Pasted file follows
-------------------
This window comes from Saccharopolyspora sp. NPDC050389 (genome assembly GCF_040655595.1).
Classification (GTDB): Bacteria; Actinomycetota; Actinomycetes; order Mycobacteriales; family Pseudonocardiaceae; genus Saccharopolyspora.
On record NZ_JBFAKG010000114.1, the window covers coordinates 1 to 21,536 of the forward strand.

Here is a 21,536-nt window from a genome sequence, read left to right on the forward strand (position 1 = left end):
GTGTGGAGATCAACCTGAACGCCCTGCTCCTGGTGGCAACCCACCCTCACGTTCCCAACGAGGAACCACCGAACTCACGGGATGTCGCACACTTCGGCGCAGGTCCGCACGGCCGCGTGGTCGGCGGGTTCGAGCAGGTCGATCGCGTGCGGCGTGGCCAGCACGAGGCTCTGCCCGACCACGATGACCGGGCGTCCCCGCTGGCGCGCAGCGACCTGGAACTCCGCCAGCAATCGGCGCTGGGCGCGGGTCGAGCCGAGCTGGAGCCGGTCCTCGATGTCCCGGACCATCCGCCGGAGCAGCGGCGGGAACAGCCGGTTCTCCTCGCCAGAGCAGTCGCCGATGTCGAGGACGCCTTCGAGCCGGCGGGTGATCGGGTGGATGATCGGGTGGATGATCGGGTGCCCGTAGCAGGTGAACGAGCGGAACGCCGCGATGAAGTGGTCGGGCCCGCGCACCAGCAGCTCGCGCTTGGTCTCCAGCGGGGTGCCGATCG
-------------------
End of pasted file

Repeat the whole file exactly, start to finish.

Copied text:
This window comes from Saccharopolyspora sp. NPDC050389 (genome assembly GCF_040655595.1).
Classification (GTDB): Bacteria; Actinomycetota; Actinomycetes; order Mycobacteriales; family Pseudonocardiaceae; genus Saccharopolyspora.
On record NZ_JBFAKG010000114.1, the window covers coordinates 1 to 21,536 of the forward strand.

Here is a 21,536-nt window from a genome sequence, read left to right on the forward strand (position 1 = left end):
GTGTGGAGATCAACCTGAACGCCCTGCTCCTGGTGGCAACCCACCCTCACGTTCCCAACGAGGAACCACCGAACTCACGGGATGTCGCACACTTCGGCGCAGGTCCGCACGGCCGCGTGGTCGGCGGGTTCGAGCAGGTCGATCGCGTGCGGCGTGGCCAGCACGAGGCTCTGCCCGACCACGATGACCGGGCGTCCCCGCTGGCGCGCAGCGACCTGGAACTCCGCCAGCAATCGGCGCTGGGCGCGGGTCGAGCCGAGCTGGAGCCGGTCCTCGATGTCCCGGACCATCCGCCGGAGCAGCGGCGGGAACAGCCGGTTCTCCTCGCCAGAGCAGTCGCCGATGTCGAGGACGCCTTCGAGCCGGCGGGTGATCGGGTGGATGATCGGGTGGATGATCGGGTGCCCGTAGCAGGTGAACGAGCGGAACGCCGCGATGAAGTGGTCGGGCCCGCGCACCAGCAGCTCGCGCTTGGTCTCCAGCGGGGTGCCGATCG